How do I choose a new name?
Choosing a name might be a quick and easy decision or it may take a long time to decide. Take as much time as you need.
Here are some ideas that may help you in choosing a new name:
Make a shortlist
If you are struggling to think of a name, try compiling a list of names that you like. This could include the names of favourite characters, celebrities, influential figures in your life, or just names you find interesting, attractive, or unique. You might want to add to this list by looking at baby name websites or if you come across a name that you like while out and about in the world.
Talk to other people
You may want friends or family to have input on your new name. You could organise a group conversation with the people you want to be involved in helping you choose a new name so that you can listen to and discuss all suggestions. However, you get to have the final word on deciding your name!
Try some names out
If you are considering one or several names but are not sure how they would feel being used for you in practice, you can try using them when ordering at an establishment that calls your name out to give you your order, or asking people you trust around you to try out using that name for you.
Use more than one name
You may wish to use several different names. You might use one name on official documents (like payslips, bank accounts, and medical records) while using another name in informal contexts (like when talking with friends). Sometimes organisations will allow you to both have an official name, and a “preferred” name. Some people also use just their middle name or their initials in some contexts, while using their first name in other contexts.
Embrace changing your mind
If you decide to use a different name after using one chosen name for a long time, that’s okay! You make the rules about what you want to be called. If you have already changed your name legally once, you can do it again and go through the steps of using your new name as listed below. There is no limit on how many times you can change your name in the UK.
There is no such thing as a bad name! Your name does not have to depend on your age, your appearance, or your gender. Where you got inspiration for your name from, and how popular your name is, does not affect the quality of your name. The one exception to this is names which are commonly associated with an ethnicity or culture which you are not part of. There is a short guide to avoiding cultural appropriation when choosing a name on the Handsome Femme website.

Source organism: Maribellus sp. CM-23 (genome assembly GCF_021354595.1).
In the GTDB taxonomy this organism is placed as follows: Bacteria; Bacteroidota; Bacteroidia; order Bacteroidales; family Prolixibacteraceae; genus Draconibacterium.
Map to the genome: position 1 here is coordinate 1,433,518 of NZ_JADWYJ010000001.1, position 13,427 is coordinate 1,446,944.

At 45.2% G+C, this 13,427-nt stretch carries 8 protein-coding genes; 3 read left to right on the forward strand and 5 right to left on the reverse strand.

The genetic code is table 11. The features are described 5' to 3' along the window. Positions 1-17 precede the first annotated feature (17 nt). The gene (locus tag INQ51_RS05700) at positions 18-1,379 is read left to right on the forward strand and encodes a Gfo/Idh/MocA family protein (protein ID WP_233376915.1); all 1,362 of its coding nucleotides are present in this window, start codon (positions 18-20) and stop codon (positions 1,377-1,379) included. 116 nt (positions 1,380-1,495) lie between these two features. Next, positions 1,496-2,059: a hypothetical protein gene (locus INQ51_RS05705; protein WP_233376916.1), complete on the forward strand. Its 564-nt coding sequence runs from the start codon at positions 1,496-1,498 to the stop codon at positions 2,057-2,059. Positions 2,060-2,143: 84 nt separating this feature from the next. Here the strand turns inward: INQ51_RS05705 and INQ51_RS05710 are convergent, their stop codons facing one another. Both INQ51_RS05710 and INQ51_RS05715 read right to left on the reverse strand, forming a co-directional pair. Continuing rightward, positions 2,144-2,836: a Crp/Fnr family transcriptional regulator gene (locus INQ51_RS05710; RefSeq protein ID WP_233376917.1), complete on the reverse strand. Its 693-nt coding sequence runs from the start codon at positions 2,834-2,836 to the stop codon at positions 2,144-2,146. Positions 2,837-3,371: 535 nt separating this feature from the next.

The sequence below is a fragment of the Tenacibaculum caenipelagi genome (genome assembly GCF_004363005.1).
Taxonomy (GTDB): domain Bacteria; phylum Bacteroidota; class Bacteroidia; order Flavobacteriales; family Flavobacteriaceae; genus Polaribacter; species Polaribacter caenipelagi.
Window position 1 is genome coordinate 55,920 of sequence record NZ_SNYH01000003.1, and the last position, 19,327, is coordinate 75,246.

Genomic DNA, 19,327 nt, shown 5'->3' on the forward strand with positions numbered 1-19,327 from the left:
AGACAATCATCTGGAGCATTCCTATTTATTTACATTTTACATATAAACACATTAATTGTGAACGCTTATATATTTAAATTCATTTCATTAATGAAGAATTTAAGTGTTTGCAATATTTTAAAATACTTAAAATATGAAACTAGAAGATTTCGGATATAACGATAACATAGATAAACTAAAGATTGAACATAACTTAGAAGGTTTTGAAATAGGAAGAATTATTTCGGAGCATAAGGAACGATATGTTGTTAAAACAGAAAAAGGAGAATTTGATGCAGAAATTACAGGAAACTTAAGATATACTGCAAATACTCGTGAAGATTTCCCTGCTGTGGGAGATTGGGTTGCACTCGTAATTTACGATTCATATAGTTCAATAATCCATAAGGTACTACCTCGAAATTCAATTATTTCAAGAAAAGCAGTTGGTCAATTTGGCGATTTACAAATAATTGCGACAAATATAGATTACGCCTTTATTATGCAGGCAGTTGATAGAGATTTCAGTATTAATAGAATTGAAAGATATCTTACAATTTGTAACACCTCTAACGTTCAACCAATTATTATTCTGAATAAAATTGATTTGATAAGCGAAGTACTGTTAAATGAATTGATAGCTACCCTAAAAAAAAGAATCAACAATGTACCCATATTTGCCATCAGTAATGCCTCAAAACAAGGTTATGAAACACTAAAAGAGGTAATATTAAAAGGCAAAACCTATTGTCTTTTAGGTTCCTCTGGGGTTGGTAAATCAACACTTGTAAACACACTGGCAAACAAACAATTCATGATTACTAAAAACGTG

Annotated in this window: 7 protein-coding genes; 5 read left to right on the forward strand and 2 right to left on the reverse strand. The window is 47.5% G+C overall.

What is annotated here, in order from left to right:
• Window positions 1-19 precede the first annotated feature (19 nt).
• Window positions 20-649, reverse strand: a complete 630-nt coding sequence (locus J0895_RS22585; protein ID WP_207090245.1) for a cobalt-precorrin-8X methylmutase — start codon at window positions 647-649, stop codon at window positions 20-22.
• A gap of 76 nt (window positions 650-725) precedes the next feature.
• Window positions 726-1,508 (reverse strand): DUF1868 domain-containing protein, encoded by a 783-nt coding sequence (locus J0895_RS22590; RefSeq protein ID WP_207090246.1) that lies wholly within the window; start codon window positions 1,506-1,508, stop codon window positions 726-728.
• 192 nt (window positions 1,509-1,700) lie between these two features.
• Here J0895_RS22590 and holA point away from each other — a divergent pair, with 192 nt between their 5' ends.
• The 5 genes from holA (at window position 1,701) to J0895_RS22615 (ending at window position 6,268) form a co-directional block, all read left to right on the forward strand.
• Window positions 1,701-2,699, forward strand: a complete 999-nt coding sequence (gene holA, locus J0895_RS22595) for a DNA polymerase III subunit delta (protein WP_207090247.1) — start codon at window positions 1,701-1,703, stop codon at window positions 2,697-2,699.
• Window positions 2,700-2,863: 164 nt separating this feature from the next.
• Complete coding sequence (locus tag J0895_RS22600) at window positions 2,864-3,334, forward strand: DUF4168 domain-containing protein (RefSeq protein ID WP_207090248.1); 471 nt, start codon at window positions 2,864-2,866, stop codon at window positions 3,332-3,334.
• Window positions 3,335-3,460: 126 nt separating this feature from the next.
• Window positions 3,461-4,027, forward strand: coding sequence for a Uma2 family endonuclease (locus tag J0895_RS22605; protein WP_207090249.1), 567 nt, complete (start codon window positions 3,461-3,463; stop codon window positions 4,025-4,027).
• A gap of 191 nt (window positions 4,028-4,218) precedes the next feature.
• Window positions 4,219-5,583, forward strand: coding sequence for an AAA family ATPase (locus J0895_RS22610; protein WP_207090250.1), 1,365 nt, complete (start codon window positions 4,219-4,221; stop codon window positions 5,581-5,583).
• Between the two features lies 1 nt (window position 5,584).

What should I be aware of?
During everyday life, you will periodically need to prove your identity, for example if you are renting or buying property or opening a bank account. You will normally be expected to show multiple pieces of identification with the same name. To make this easier, you may want to use a single consistent version of your full name you use for official purposes.
To be eligible for surgery on your genitals or to obtain a GRC, you may need to prove that you have been living for some time in your chosen gender identity. To ensure that you have evidence of this, you may want to change your name to one that matches your gender identity as early as possible, and to use it in education or employment contexts.
Can I change my family name?
In the UK, forenames typically have gendered associations, while family names can be used by people of any gender. However, when changing their name, some people choose to change their family name (sometimes informally called their ‘surname’) as well.
You might do this because you wish to make a clean break between an old identity and a new identity, to indicate a separation between yourself and other people with the old name, or just because you want to change it.
Lists of names
These useful lists might inspire you.
- Ambiguous names
- Ambiguous shortened names
- Popular 50s-60s names
- Popular 60s-70s names
- Popular 70s-80s names
- Popular 80s-90s names
- Popular 90s-2000s names
Changing your name
You can read about how to change your name on our ID documents page.
Errors and omissions
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